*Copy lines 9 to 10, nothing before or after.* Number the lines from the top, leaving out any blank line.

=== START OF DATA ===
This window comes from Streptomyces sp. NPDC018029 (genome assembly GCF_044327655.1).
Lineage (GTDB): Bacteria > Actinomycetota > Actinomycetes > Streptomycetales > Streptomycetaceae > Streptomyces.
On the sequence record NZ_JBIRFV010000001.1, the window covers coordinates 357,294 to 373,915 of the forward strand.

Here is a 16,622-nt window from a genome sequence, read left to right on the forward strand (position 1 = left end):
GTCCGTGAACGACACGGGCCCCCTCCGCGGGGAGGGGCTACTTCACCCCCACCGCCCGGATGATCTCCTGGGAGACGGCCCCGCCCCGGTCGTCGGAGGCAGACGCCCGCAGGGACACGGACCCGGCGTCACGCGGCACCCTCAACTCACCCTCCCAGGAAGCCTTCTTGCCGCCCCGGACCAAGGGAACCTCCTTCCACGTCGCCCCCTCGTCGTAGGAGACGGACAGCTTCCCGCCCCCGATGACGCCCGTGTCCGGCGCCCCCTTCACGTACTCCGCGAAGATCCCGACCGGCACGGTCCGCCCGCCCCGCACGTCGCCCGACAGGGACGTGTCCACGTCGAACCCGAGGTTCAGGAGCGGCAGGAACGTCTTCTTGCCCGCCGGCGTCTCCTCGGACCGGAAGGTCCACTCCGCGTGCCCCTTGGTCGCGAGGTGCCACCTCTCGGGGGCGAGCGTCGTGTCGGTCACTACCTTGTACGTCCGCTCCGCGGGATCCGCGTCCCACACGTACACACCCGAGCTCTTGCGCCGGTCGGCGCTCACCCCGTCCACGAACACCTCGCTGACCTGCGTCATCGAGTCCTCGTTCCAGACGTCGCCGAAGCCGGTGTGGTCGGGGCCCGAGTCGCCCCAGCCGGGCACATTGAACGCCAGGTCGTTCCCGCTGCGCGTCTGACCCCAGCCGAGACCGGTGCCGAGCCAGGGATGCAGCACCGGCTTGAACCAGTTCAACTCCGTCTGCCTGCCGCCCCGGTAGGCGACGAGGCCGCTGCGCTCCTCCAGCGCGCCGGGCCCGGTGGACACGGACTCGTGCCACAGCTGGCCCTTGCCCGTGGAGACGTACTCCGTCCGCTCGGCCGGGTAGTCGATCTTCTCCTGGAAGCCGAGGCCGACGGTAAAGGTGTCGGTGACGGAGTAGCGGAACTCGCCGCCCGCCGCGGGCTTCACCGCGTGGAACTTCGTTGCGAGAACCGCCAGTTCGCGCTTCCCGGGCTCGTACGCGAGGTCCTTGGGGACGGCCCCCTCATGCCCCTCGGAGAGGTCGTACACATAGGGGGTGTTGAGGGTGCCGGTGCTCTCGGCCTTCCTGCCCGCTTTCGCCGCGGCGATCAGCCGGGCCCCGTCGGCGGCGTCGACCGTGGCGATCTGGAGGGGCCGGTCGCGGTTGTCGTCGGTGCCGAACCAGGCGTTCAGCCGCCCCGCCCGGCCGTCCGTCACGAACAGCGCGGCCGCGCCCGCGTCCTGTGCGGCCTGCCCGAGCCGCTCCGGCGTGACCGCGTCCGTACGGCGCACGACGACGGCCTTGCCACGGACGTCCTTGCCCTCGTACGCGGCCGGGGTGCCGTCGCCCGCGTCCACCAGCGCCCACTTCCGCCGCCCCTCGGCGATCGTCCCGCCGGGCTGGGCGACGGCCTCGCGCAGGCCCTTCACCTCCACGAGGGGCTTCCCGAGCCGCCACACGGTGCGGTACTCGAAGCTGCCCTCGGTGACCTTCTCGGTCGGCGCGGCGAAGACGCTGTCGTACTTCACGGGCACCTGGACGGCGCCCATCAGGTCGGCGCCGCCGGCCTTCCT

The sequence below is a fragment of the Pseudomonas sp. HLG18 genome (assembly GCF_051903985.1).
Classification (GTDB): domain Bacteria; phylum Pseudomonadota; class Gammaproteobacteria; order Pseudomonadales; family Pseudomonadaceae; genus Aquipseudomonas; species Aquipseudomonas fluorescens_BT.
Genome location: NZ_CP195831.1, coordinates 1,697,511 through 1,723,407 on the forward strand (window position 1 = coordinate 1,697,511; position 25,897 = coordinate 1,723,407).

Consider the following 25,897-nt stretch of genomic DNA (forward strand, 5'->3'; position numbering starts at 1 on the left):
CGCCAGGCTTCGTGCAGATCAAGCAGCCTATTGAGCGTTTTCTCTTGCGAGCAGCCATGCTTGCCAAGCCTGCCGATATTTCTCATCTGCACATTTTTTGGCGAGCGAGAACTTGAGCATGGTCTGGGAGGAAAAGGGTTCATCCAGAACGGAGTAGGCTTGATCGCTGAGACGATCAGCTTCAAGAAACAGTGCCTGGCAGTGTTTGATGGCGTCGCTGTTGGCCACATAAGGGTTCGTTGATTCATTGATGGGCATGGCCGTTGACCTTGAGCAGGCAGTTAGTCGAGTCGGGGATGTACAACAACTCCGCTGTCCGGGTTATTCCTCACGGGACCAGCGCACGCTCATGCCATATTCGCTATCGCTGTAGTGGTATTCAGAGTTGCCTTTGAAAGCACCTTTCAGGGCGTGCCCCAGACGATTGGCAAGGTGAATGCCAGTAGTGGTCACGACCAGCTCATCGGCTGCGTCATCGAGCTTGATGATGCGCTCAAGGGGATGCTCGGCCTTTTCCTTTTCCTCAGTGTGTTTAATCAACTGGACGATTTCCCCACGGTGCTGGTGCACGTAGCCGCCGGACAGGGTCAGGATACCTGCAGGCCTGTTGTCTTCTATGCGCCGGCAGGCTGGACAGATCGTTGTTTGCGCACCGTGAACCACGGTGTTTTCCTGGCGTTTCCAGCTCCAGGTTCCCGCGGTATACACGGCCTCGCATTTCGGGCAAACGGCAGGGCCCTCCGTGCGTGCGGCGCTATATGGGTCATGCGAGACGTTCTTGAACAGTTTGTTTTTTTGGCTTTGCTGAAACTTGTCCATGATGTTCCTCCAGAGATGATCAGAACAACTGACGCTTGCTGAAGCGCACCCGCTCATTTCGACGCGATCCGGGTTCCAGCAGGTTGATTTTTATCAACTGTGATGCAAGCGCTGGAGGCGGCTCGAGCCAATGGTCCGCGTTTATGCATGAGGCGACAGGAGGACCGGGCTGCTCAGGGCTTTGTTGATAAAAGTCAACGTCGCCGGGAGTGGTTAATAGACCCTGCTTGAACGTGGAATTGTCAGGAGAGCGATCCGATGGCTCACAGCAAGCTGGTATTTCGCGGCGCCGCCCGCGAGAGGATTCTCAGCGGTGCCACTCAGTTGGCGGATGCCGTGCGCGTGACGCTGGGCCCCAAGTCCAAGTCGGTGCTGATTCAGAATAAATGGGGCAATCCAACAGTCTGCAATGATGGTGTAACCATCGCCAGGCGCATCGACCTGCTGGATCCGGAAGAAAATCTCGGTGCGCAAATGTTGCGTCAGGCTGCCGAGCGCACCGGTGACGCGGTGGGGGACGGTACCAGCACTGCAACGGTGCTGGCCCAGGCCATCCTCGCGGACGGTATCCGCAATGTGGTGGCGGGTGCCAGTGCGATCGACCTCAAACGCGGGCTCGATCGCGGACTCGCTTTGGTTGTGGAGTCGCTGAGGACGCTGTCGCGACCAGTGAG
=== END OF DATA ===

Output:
Consider the following 25,897-nt stretch of genomic DNA (forward strand, 5'->3'; position numbering starts at 1 on the left):
CGCCAGGCTTCGTGCAGATCAAGCAGCCTATTGAGCGTTTTCTCTTGCGAGCAGCCATGCTTGCCAAGCCTGCCGATATTTCTCATCTGCACATTTTTTGGCGAGCGAGAACTTGAGCATGGTCTGGGAGGAAAAGGGTTCATCCAGAACGGAGTAGGCTTGATCGCTGAGACGATCAGCTTCAAGAAACAGTGCCTGGCAGTGTTTGATGGCGTCGCTGTTGGCCACATAAGGGTTCGTTGATTCATTGATGGGCATGGCCGTTGACCTTGAGCAGGCAGTTAGTCGAGTCGGGGATGTACAACAACTCCGCTGTCCGGGTTATTCCTCACGGGACCAGCGCACGCTCATGCCATATTCGCTATCGCTGTAGTGGTATTCAGAGTTGCCTTTGAAAGCACCTTTCAGGGCGTGCCCCAGACGATTGGCAAGGTGAATGCCAGTAGTGGTCACGACCAGCTCATCGGCTGCGTCATCGAGCTTGATGATGCGCTCAAGGGGATGCTCGGCCTTTTCCTTTTCCTCAGTGTGTTTAATCAACTGGACGATTTCCCCACGGTGCTGGTGCACGTAGCCGCCGGACAGGGTCAGGATACCTGCAGGCCTGTTGTCTTCTATGCGCCGGCAGGCTGGACAGATCGTTGTTTGCGCACCGTGAACCACGGTGTTTTCCTGGCGTTTCCAGCTCCAGGTTCCCGCGGTATACACGGCCTCGCATTTCGGGCAAACGGCAGGGCCCTCCGTGCGTGCGGCGCTATATGGGTCATGCGAGACGTTCTTGAACAGTTTGTTTTTTTGGCTTTGCTGAAACTTGTCCATGATGTTCCTCCAGAGATGATCAGAACAACTGACGCTTGCTGAAGCGCACCCGCTCATTTCGACGCGATCCGGGTTCCAGCAGGTTGATTTTTATCAACTGTGATGCAAGCGCTGGAGGCGGCTCGAGCCAATGGTCCGCGTTTATGCATGAGGCGACAGGAGGACCGGGCTGCTCAGGGCTTTGTTGATAAAAGTCAACGTCGCCGGGAGTGGTTAATAGACCCTGCTTGAACGTGGAATTGTCAGGAGAGCGATCCGATGGCTCACAGCAAGCTGGTATTTCGCGGCGCCGCCCGCGAGAGGATTCTCAGCGGTGCCACTCAGTTGGCGGATGCCGTGCGCGTGACGCTGGGCCCCAAGTCCAAGTCGGTGCTGATTCAGAATAAATGGGGCAATCCAACAGTCTGCAATGATGGTGTAACCATCGCCAGGCGCATCGACCTGCTGGATCCGGAAGAAAATCTCGGTGCGCAAATGTTGCGTCAGGCTGCCGAGCGCACCGGTGACGCGGTGGGGGACGGTACCAGCACTGCAACGGTGCTGGCCCAGGCCATCCTCGCGGACGGTATCCGCAATGTGGTGGCGGGTGCCAGTGCGATCGACCTCAAACGCGGGCTCGATCGCGGACTCGCTTTGGTTGTGGAGTCGCTGAGGACGCTGTCGCGACCAGTGAG